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Illumina Expects Array-based Reproductive Health Offerings to Eventually Migrate to Sequencing


NEW YORK (GenomeWeb) — Although Illumina continues to see its array business as a significant revenue provider and highly complementary to its next-generation sequencing applications, it is the firm's clear intention to encourage users of its array-based reproductive health products to migrate over to NGS.

CEO Jay Flatley provided an update on the firm's efforts in the reproductive health market during a presentation at the Goldman Sachs Global Healthcare Conference, held last week in Rancho Palos Verdes, Calif. During his talk, which was webcast, analyst Isaac Ro asked Flatley about the firm's perspective on that market, specifically the opportunity in preimplantation genetic screening.

Preimplantation genetic screening is performed on embryos prior to implantation during an in vitro fertilization cycle. Conventional methods of testing include PCR and fluorescence in situ hybridization, but Cambridge, UK-based BlueGnome, which Illumina acquired in 2012, pioneered a genome-wide, microarray-based method called 24sure that it believes is more comprehensive.

While BlueGnome has helped many fertility clinics move to microarrays in recent years, Illumina has set its sights on converting those same clients over to sequencing in the future. In recent weeks it launched VeriSeq for screening all 24 chromosomes for the selection of euploid embryos. On its website, Illumina calls VeriSeq comparable to 24sure, and touts its "improved assay workflow, higher throughput, and enhanced performance."

At Goldman Sachs, Flatley estimated the addressable market size for both offerings to be about $600 million. And he underscored the company's plans to move 24sure customers to VeriSeq going forward.

"Over time we think the market will move more from arrays to sequencing because of the completeness and richness of the data set that you can get from sequencing today," said Flatley. "We offer both of the products into that market segment but over time we are planning to convert many of our existing customers over to a sequencing-based method."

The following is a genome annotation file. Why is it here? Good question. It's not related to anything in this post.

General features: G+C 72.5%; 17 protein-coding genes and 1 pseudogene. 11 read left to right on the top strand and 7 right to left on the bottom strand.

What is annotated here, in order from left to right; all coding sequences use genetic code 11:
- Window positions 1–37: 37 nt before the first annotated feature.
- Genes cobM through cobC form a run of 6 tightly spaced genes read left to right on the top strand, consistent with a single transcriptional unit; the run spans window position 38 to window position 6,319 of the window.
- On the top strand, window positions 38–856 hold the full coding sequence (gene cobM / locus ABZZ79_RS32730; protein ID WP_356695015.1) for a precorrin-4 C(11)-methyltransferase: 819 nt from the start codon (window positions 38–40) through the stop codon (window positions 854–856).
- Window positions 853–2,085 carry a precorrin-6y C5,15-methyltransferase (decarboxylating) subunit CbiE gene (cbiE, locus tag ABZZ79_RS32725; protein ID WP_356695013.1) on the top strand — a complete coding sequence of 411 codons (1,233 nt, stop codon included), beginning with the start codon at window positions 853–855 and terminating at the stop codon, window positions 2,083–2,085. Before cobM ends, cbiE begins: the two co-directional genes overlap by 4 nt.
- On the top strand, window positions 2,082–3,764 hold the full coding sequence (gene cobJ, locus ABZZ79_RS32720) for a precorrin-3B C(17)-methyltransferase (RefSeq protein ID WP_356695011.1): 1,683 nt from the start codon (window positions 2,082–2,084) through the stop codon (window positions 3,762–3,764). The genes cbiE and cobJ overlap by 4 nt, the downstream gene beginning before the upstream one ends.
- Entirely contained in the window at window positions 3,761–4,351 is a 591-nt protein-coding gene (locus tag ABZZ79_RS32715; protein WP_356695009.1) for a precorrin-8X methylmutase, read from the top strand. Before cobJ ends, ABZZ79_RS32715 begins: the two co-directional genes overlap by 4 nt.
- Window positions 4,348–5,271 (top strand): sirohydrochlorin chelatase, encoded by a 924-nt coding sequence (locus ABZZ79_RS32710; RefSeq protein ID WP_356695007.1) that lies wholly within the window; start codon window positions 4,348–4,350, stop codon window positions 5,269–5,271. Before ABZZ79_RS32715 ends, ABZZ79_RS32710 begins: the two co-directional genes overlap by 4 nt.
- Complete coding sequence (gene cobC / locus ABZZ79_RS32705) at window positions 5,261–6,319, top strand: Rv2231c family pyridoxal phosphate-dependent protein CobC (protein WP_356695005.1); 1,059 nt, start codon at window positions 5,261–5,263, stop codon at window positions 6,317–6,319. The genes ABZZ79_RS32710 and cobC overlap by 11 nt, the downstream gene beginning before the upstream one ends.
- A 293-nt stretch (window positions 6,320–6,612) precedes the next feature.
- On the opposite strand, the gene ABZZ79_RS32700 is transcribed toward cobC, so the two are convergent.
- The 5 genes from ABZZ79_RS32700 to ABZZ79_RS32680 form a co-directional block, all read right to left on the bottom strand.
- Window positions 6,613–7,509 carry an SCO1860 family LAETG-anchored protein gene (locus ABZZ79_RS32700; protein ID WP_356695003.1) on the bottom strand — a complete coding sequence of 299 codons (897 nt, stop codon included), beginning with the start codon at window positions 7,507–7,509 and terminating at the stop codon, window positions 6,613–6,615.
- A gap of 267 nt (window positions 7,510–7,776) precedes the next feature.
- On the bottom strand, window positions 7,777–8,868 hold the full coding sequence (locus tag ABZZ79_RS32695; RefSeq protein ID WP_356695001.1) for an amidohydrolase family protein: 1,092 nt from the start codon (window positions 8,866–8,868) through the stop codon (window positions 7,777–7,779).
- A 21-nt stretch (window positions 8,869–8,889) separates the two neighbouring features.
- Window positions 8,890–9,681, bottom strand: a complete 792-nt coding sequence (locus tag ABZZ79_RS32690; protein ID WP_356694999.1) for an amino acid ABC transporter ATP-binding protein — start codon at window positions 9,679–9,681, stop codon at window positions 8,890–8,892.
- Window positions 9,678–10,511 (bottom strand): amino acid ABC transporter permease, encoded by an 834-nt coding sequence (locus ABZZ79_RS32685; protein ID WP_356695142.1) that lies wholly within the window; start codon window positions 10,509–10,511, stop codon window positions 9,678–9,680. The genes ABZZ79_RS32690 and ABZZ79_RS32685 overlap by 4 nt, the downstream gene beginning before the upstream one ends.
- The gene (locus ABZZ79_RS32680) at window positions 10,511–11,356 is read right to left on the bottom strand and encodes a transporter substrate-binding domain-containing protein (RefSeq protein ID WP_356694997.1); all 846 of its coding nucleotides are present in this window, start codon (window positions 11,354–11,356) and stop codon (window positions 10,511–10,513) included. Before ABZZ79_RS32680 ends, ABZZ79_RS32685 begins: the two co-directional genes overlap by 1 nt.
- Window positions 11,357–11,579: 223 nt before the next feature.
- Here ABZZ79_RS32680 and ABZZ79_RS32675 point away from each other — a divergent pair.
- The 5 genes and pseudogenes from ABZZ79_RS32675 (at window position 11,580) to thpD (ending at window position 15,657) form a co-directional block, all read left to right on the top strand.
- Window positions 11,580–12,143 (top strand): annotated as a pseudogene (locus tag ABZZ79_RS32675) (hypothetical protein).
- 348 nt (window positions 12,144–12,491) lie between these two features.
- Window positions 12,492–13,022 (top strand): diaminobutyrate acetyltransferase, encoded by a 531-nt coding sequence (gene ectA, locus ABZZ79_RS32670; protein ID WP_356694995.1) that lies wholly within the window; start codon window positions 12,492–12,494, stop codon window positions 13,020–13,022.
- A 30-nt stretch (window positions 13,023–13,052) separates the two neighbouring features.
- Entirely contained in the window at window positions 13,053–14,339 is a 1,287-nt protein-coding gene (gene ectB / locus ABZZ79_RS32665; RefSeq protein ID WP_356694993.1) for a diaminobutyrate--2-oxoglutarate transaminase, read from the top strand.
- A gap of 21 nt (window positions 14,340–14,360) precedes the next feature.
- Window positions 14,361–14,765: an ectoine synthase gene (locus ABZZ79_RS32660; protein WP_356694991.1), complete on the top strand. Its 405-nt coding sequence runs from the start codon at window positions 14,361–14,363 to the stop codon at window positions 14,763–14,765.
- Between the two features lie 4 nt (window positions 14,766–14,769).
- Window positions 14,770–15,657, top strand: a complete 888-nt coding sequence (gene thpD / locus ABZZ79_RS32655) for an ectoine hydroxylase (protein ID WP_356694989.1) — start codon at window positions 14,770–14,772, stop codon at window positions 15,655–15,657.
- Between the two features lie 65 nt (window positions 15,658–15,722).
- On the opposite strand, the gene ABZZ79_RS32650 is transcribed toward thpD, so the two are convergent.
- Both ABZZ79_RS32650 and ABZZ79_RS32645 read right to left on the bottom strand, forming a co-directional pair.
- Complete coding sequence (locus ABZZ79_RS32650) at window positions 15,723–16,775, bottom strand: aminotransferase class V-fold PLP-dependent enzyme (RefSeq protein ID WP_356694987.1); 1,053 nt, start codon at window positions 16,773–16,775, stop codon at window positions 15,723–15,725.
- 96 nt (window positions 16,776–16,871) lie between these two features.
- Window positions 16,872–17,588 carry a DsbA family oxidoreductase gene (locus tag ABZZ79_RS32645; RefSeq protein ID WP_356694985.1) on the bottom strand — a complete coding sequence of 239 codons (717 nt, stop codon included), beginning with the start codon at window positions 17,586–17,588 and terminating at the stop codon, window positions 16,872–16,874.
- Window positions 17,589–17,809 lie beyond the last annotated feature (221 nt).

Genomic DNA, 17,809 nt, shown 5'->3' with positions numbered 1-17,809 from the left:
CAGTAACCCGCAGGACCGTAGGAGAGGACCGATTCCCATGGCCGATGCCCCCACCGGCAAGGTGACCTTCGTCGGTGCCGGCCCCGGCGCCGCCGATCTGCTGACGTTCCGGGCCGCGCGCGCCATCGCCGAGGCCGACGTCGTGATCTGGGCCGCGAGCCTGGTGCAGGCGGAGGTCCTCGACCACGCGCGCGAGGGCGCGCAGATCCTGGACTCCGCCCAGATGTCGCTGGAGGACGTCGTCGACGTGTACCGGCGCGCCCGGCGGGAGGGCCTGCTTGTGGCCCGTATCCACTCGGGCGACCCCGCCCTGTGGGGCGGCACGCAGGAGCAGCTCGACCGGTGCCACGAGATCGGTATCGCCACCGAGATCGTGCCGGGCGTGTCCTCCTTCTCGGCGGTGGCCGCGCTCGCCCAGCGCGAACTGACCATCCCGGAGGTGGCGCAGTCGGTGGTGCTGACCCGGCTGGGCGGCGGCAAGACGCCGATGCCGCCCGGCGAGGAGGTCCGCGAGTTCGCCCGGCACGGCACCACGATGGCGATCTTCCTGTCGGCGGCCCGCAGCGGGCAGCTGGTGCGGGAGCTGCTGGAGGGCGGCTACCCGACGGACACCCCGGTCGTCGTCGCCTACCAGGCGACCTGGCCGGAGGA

At the same time, Illumina did recently launch a new array-based offering called Karyopmapping for preimplantation genetic diagnosis, demonstrating the company's binary approach to the market. Unlike PGS, which includes the screening of all 24 chromosomes, PGD is more focused, narrowing in on subchromosome imbalances in embryos of reciprocal translocation carriers, typically couples who have experienced recurrent miscarriages.

While it appears that reproductive health may be another market where sequencing is poised to become the dominant technology, Flatley did say last month that the Illumina is invested in the future of its array business and has no plans to exit the market, and he forecast future growth driven by sales to consumer genomics service providers and agricultural researchers and companies. He also said that plenty of Illumina's NGS customers continue to use arrays in their work.

"In the long run, arrays are always going to be the best technology if you know exactly what you are looking for and that doesn't change," Flatley said at the time. "They are easier, faster, and cheaper than sequencing."

At the conference last week, Goldman Sachs' Ro also asked Flatley about the global market for its reproductive health products in general.

Flatley commented that beyond the US, China is an attractive market for Illumina's PGD, PGS, and NGS-based noninvasive prenatal test. "There are 20 million babies born there every year, making it a huge market opportunity," he said. While Europe trails China in terms of opportunity and adoption, Flatley said that it was also an opportunity for the firm, given its "easier" regulatory environment.

On the regulatory front, Flatley said that it was Illumina's intention to take "any one of these products" through the US Food and Drug Administration review process. He noted that Illumina intends to submit its Verifi NIPT test to the agency for premarket approval by the end of this year, with approval expected some time in 2015.

Illumina last year submitted its Infinium Dx CytoSNP-12 BeadChip array for use in pediatric constitutional cytogenetics to the FDA for clearance but so far has not received the green light from the agency. Affymetrix, which submitted its CytoScan Dx Assay cytogenetics offering to the FDA at the same time as Illumina received clearance for the test earlier this year.

Illumina's presence in the array-based cytogenetics market could help it win clients for its other offerings in the future though. Last year, Illumina partnered with Kindstar Global to sell a research version of its CytoSNP-12 chip to Chinese customers. Kindstar provides a menu of molecular tests to members within a network of more than 3,300 hospitals across China.